Digital Access

Digital Access
Access daily-chronicle.com from all your digital devices and receive breaking news and updates from around the area.

Home Delivery

Home Delivery
Local news, prep sports, Chicago sports, local and regional entertainment, business, home and lifestyle, food, classified and more!

Text Alerts

Text Alerts
Choose your news! Select the text alerts you want to receive: breaking news, prep sports scores, school closings, weather, and more.

Email Newsletters

Email Newsletters
We'll deliver news & updates to your inbox. Sign up for free e-newsletters today.
Local

Kishwaukee Hospital offers cold-weather safety tips

With dangerously cold windchills, the best advice offered by medical personnel is to stay indoors, according to Kristen Tindall, clinical lead nurse in the Kishwaukee Hospital emergency department.

“If you must go out, limit the amount of time you are out,” Tindall said. “Frostbite can occur in as little as 5 minutes.”

She offered some recommendations for those who need to venture outdoors:

• Dress appropriately with several layers of loose, warm clothing.

• Cover those layers with windproof, waterproof layers.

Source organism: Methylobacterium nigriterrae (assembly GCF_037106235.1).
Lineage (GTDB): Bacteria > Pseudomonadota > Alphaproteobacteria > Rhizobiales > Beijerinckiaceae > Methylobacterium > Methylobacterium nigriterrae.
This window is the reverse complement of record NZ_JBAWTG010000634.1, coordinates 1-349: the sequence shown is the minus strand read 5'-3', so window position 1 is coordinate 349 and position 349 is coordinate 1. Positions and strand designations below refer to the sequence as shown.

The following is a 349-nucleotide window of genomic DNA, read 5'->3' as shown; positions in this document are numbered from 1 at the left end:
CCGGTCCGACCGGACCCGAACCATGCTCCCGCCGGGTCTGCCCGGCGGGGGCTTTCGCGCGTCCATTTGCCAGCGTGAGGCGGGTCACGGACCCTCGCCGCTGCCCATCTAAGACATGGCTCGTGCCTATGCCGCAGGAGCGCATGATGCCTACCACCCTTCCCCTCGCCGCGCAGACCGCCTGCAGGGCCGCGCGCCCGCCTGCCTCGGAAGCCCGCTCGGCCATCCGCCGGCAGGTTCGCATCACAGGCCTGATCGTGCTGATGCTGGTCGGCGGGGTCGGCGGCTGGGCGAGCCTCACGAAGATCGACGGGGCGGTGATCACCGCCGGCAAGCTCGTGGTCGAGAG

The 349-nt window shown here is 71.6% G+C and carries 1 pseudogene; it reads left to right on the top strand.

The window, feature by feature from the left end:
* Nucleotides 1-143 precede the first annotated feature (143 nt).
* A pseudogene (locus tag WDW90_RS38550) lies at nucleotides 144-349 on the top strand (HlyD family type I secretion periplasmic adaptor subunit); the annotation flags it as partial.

• Keep hands covered.

• Keep head, ears, neck and face covered as much as possible with hats and scarves.

• Breathing through the scarf also prevents loss of body heat.

• Be sure your car’s gas tank is filled.

• Emergency supplies in the car should include extra warm clothing, blankets, food like protein bars, water and a charged cellphone.

Tindall said frostbite occurs first on extremities – hands, feet, ears and nose.

“It’s most likely to occur on exposed skin,” Tindall said. “Your skin will be cold and red, and then get numb, hard and turn white. You might feel pain, tingling or burning and the skin will turn red again as it warms up.”

She urged seeking medical help if the skin is swollen, if the redness persists or if there is pus.

Immediate medical attention is required if the patient has a fever, loses feeling in the affected area or the skin turns black.

Loading more